Lastly, at the bottom of the motherboard tray is a PSU shroud to separate your PSU from the temperature zone of the central bay and help with cable management and aesthetics.
Test System and Build Impressions
The system being put in this case is my test bench setup. It consists of the following parts:
- CPU: Intel Xeon X3450
- Motherboard: Asrock P55 Extreme 4
- Memory: OCZ Gold 4 x 2gb 1600 mhz
- GPU: Sapphire HD 4890 Vapor-x 1 gb, MSI HD 4890 1 gb
- CPU Cooler: be quiet! Dark Rock TF
- Storage: Sandisk Ultra II 240gb ssd
- PSU: Antec High Current Gamer Gold 650w
Starting with the installation, the first thing I accomplished was to remove the drive cage at the bottom of the case because I knew that I would only be using SSDs for this build. Also, removing the drive cage allows more room for your PSU cables. Antec released this drive cage quickly by adding thumb screws at the bottom of the case.
My next step was to install my three front fans and a rear case fan. This is not necessary on the RGB variant as that case comes with fans. Removing the front cover was not difficult and did not require much force.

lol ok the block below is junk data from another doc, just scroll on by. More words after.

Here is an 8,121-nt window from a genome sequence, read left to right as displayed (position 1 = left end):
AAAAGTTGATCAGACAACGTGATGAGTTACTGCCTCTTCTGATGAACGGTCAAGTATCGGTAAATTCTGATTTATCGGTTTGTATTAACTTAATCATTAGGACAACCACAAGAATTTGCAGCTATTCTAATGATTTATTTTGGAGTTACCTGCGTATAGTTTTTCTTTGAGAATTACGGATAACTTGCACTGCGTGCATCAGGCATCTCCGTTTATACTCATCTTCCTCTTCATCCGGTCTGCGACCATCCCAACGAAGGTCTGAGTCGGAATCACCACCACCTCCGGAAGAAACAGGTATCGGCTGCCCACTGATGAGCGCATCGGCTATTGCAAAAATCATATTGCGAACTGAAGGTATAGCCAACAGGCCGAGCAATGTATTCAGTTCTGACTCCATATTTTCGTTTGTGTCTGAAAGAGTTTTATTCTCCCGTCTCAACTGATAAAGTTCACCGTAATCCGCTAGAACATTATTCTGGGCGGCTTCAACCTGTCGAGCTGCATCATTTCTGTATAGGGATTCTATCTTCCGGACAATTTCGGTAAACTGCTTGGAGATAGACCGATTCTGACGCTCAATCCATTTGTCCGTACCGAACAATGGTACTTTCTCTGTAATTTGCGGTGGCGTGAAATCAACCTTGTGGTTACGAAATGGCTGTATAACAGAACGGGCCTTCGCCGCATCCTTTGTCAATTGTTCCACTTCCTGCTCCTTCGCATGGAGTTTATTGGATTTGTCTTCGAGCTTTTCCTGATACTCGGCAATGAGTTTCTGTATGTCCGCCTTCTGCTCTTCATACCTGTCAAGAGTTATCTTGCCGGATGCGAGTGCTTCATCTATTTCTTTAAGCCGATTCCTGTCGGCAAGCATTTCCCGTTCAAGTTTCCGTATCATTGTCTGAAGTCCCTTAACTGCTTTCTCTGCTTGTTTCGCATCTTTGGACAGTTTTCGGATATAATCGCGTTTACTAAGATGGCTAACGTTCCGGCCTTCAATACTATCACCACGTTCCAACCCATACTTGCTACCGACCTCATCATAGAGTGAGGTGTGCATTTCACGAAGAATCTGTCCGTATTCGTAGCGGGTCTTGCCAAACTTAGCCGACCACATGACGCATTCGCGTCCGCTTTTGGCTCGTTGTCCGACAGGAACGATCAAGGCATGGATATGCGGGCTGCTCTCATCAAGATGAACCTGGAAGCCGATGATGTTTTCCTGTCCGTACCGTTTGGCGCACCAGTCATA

Once removed, I installed my three front intake fans (I provided the three intake fans and the screws). Unfortunately, there are no fan screws supplied with this case, so keep that in mind. Lastly, I installed my rear fan with ease.
Installing the motherboard was a breeze. Just remember to make any standoff changes before you install the motherboard. I had to add two more standoffs (provided in the accessories) for my motherboard.
The cable routing cutouts made it easy to route the 24pin cable and 8pin CPU cable to their appropriate location.
One thing I did wish was that there were also cable routing cutouts provided in the PSU shroud. This would make routing the HD Audio cable or USB cables more aesthetically pleasing.
The rest of the build went through without much trouble, and overall, I love the look of the final build.